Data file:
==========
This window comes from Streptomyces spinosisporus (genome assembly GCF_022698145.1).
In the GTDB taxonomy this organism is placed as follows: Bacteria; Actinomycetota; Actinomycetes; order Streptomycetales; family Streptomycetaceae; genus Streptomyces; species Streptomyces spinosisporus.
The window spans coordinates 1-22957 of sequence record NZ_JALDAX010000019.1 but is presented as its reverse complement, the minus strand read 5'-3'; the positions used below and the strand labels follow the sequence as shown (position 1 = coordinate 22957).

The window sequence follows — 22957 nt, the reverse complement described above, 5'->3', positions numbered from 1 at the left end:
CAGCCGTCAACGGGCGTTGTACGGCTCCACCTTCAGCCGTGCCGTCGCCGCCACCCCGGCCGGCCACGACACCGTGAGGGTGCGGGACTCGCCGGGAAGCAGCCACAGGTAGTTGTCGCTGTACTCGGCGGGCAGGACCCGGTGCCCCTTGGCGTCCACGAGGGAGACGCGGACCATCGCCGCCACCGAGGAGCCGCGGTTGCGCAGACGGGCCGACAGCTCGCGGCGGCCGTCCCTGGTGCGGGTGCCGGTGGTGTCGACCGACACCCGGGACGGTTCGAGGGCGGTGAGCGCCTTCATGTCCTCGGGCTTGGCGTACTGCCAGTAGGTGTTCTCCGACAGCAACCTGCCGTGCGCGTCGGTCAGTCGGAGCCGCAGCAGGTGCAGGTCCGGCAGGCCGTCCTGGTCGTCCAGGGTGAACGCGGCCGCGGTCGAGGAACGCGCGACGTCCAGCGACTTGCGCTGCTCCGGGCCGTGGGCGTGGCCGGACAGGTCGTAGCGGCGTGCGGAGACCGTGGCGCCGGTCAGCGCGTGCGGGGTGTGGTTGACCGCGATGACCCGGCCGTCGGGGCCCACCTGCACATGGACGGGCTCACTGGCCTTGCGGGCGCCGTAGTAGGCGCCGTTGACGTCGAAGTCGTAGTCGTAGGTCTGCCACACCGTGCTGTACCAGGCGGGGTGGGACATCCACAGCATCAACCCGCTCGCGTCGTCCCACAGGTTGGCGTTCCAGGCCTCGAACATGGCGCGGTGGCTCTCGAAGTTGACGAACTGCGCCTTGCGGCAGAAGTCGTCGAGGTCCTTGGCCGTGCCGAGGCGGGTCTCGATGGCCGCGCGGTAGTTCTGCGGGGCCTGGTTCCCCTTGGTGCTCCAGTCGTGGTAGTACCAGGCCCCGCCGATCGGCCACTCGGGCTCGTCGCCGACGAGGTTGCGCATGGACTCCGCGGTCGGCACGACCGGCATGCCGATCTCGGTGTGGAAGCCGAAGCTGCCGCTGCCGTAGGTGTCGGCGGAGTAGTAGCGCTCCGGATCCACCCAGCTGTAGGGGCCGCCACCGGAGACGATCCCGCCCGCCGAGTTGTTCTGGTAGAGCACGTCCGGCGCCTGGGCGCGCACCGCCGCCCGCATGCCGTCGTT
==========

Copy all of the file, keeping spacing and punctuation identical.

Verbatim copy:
This window comes from Streptomyces spinosisporus (genome assembly GCF_022698145.1).
In the GTDB taxonomy this organism is placed as follows: Bacteria; Actinomycetota; Actinomycetes; order Streptomycetales; family Streptomycetaceae; genus Streptomyces; species Streptomyces spinosisporus.
The window spans coordinates 1-22957 of sequence record NZ_JALDAX010000019.1 but is presented as its reverse complement, the minus strand read 5'-3'; the positions used below and the strand labels follow the sequence as shown (position 1 = coordinate 22957).

The window sequence follows — 22957 nt, the reverse complement described above, 5'->3', positions numbered from 1 at the left end:
CAGCCGTCAACGGGCGTTGTACGGCTCCACCTTCAGCCGTGCCGTCGCCGCCACCCCGGCCGGCCACGACACCGTGAGGGTGCGGGACTCGCCGGGAAGCAGCCACAGGTAGTTGTCGCTGTACTCGGCGGGCAGGACCCGGTGCCCCTTGGCGTCCACGAGGGAGACGCGGACCATCGCCGCCACCGAGGAGCCGCGGTTGCGCAGACGGGCCGACAGCTCGCGGCGGCCGTCCCTGGTGCGGGTGCCGGTGGTGTCGACCGACACCCGGGACGGTTCGAGGGCGGTGAGCGCCTTCATGTCCTCGGGCTTGGCGTACTGCCAGTAGGTGTTCTCCGACAGCAACCTGCCGTGCGCGTCGGTCAGTCGGAGCCGCAGCAGGTGCAGGTCCGGCAGGCCGTCCTGGTCGTCCAGGGTGAACGCGGCCGCGGTCGAGGAACGCGCGACGTCCAGCGACTTGCGCTGCTCCGGGCCGTGGGCGTGGCCGGACAGGTCGTAGCGGCGTGCGGAGACCGTGGCGCCGGTCAGCGCGTGCGGGGTGTGGTTGACCGCGATGACCCGGCCGTCGGGGCCCACCTGCACATGGACGGGCTCACTGGCCTTGCGGGCGCCGTAGTAGGCGCCGTTGACGTCGAAGTCGTAGTCGTAGGTCTGCCACACCGTGCTGTACCAGGCGGGGTGGGACATCCACAGCATCAACCCGCTCGCGTCGTCCCACAGGTTGGCGTTCCAGGCCTCGAACATGGCGCGGTGGCTCTCGAAGTTGACGAACTGCGCCTTGCGGCAGAAGTCGTCGAGGTCCTTGGCCGTGCCGAGGCGGGTCTCGATGGCCGCGCGGTAGTTCTGCGGGGCCTGGTTCCCCTTGGTGCTCCAGTCGTGGTAGTACCAGGCCCCGCCGATCGGCCACTCGGGCTCGTCGCCGACGAGGTTGCGCATGGACTCCGCGGTCGGCACGACCGGCATGCCGATCTCGGTGTGGAAGCCGAAGCTGCCGCTGCCGTAGGTGTCGGCGGAGTAGTAGCGCTCCGGATCCACCCAGCTGTAGGGGCCGCCACCGGAGACGATCCCGCCCGCCGAGTTGTTCTGGTAGAGCACGTCCGGCGCCTGGGCGCGCACCGCCGCCCGCATGCCGTCGTT